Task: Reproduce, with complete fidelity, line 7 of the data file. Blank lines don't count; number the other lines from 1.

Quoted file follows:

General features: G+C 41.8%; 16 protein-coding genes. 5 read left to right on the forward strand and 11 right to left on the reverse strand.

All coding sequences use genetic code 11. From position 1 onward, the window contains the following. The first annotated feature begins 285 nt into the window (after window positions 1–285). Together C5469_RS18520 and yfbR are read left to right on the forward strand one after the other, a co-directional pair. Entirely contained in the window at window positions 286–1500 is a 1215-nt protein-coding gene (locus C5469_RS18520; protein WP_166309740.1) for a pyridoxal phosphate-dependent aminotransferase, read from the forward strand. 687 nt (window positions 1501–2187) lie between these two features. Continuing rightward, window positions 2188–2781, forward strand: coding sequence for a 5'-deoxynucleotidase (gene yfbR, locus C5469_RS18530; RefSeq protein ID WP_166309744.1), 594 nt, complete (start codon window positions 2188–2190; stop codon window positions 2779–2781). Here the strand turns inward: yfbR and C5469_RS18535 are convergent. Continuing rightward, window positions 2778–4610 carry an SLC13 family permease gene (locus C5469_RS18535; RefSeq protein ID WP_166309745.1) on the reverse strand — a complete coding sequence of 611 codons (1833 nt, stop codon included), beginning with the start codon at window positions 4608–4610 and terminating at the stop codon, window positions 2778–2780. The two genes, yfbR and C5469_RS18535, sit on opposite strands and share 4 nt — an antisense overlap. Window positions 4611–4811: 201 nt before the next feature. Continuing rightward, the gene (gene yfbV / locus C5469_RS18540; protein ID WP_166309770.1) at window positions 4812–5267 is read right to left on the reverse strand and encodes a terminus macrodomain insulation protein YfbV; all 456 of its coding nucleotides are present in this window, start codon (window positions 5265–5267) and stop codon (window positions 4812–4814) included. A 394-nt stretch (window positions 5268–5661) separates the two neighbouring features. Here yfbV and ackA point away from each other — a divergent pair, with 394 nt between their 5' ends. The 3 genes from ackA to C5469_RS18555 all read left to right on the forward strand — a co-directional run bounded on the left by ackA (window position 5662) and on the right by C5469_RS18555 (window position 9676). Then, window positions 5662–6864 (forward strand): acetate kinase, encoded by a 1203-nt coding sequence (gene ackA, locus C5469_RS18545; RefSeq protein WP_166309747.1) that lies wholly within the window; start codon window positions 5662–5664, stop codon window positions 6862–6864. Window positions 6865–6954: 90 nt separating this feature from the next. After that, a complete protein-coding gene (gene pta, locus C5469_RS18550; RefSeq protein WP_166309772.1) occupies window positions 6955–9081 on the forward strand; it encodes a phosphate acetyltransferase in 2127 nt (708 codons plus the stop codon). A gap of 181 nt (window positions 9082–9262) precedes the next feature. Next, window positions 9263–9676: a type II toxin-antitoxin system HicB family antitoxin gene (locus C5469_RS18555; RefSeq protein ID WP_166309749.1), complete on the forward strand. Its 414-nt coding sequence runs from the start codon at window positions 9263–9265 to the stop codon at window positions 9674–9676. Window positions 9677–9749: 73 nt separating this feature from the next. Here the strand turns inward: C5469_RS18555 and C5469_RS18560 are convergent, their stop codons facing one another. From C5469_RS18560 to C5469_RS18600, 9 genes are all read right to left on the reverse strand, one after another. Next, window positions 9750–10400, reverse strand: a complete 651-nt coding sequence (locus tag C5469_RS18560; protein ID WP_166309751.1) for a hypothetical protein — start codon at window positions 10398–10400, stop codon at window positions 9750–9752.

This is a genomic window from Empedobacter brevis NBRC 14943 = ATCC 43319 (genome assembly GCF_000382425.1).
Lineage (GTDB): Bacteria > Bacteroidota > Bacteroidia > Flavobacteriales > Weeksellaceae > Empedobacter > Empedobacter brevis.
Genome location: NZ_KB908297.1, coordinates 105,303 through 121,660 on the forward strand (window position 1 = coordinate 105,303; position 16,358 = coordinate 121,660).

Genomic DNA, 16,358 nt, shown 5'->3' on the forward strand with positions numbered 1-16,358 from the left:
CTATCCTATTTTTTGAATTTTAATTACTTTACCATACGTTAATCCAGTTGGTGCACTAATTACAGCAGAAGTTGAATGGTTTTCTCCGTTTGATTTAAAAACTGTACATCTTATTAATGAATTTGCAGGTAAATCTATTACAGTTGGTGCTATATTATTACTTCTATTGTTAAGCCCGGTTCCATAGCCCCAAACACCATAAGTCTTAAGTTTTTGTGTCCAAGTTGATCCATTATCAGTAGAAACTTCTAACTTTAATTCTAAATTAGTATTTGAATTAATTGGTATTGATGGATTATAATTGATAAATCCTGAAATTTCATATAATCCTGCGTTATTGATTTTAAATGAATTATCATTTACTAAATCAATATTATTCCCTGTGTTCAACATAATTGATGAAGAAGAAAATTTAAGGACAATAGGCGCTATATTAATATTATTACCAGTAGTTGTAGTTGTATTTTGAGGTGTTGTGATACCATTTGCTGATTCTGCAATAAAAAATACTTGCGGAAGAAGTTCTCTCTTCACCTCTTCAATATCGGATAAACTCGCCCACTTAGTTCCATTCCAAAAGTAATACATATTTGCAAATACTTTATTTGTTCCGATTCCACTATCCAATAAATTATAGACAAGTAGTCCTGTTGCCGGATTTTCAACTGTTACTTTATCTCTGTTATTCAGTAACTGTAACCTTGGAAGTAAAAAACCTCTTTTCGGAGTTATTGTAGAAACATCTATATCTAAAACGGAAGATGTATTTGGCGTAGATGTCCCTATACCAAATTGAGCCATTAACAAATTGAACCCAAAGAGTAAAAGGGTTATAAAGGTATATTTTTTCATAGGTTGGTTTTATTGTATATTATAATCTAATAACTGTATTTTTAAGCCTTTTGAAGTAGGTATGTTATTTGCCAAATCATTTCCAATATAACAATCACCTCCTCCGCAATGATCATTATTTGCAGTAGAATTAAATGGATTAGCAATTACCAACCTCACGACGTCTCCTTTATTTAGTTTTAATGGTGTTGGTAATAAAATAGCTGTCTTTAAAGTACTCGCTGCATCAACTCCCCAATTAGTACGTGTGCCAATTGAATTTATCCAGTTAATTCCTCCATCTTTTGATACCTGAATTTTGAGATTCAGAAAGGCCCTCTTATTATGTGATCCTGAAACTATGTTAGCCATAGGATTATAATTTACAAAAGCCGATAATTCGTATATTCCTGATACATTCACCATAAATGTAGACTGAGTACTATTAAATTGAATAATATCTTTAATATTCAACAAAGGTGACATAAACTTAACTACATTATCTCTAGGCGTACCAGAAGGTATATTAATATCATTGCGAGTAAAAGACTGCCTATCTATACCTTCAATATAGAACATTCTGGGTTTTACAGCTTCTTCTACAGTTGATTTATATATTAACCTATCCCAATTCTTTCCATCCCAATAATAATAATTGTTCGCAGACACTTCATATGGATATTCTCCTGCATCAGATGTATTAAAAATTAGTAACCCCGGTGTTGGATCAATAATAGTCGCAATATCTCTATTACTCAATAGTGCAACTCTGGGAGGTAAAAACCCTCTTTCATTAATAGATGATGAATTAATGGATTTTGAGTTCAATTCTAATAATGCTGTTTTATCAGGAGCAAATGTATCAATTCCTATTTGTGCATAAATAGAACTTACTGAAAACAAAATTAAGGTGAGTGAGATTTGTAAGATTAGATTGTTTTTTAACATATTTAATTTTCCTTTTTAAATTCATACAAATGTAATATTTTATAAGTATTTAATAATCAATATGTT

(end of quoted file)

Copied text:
CTATCCTATTTTTTGAATTTTAATTACTTTACCATACGTTAATCCAGTTGGTGCACTAATTACAGCAGAAGTTGAATGGTTTTCTCCGTTTGATTTAAAAACTGTACATCTTATTAATGAATTTGCAGGTAAATCTATTACAGTTGGTGCTATATTATTACTTCTATTGTTAAGCCCGGTTCCATAGCCCCAAACACCATAAGTCTTAAGTTTTTGTGTCCAAGTTGATCCATTATCAGTAGAAACTTCTAACTTTAATTCTAAATTAGTATTTGAATTAATTGGTATTGATGGATTATAATTGATAAATCCTGAAATTTCATATAATCCTGCGTTATTGATTTTAAATGAATTATCATTTACTAAATCAATATTATTCCCTGTGTTCAACATAATTGATGAAGAAGAAAATTTAAGGACAATAGGCGCTATATTAATATTATTACCAGTAGTTGTAGTTGTATTTTGAGGTGTTGTGATACCATTTGCTGATTCTGCAATAAAAAATACTTGCGGAAGAAGTTCTCTCTTCACCTCTTCAATATCGGATAAACTCGCCCACTTAGTTCCATTCCAAAAGTAATACATATTTGCAAATACTTTATTTGTTCCGATTCCACTATCCAATAAATTATAGACAAGTAGTCCTGTTGCCGGATTTTCAACTGTTACTTTATCTCTGTTATTCAGTAACTGTAACCTTGGAAGTAAAAAACCTCTTTTCGGAGTTATTGTAGAAACATCTATATCTAAAACGGAAGATGTATTTGGCGTAGATGTCCCTATACCAAATTGAGCCATTAACAAATTGAACCCAAAGAGTAAAAGGGTTATAAAGGTATATTTTTTCATAGGTTGGTTTTATTGTATATTATAATCTAATAACTGTATTTTTAAGCCTTTTGAAGTAGGTATGTTATTTGCCAAATCATTTCCAATATAACAATCACCTCCTCCGCAATGATCATTATTTGCAGTAGAATTAAATGGATTAGCAATTACCAACCTCACGACGTCTCCTTTATTTAGTTTTAATGGTGTTGGTAATAAAATAGCTGTCTTTAAAGTACTCGCTGCATCAACTCCCCAATTAGTACGTGTGCCAATTGAATTTATCCAGTTAATTCCTCCATCTTTTGATACCTGAATTTTGAGATTCAGAAAGGCCCTCTTATTATGTGATCCTGAAACTATGTTAGCCATAGGATTATAATTTACAAAAGCCGATAATTCGTATATTCCTGATACATTCACCATAAATGTAGACTGAGTACTATTAAATTGAATAATATCTTTAATATTCAACAAAGGTGACATAAACTTAACTACATTATCTCTAGGCGTACCAGAAGGTATATTAATATCATTGCGAGTAAAAGACTGCCTATCTATACCTTCAATATAGAACATTCTGGGTTTTACAGCTTCTTCTACAGTTGATTTATATATTAACCTATCCCAATTCTTTCCATCCCAATAATAATAATTGTTCGCAGACACTTCATATGGATATTCTCCTGCATCAGATGTATTAAAAATTAGTAACCCCGGTGTTGGATCAATAATAGTCGCAATATCTCTATTACTCAATAGTGCAACTCTGGGAGGTAAAAACCCTCTTTCATTAATAGATGATGAATTAATGGATTTTGAGTTCAATTCTAATAATGCTGTTTTATCAGGAGCAAATGTATCAATTCCTATTTGTGCATAAATAGAACTTACTGAAAACAAAATTAAGGTGAGTGAGATTTGTAAGATTAGATTGTTTTTTAACATATTTAATTTTCCTTTTTAAATTCATACAAATGTAATATTTTATAAGTATTTAATAATCAATATGTT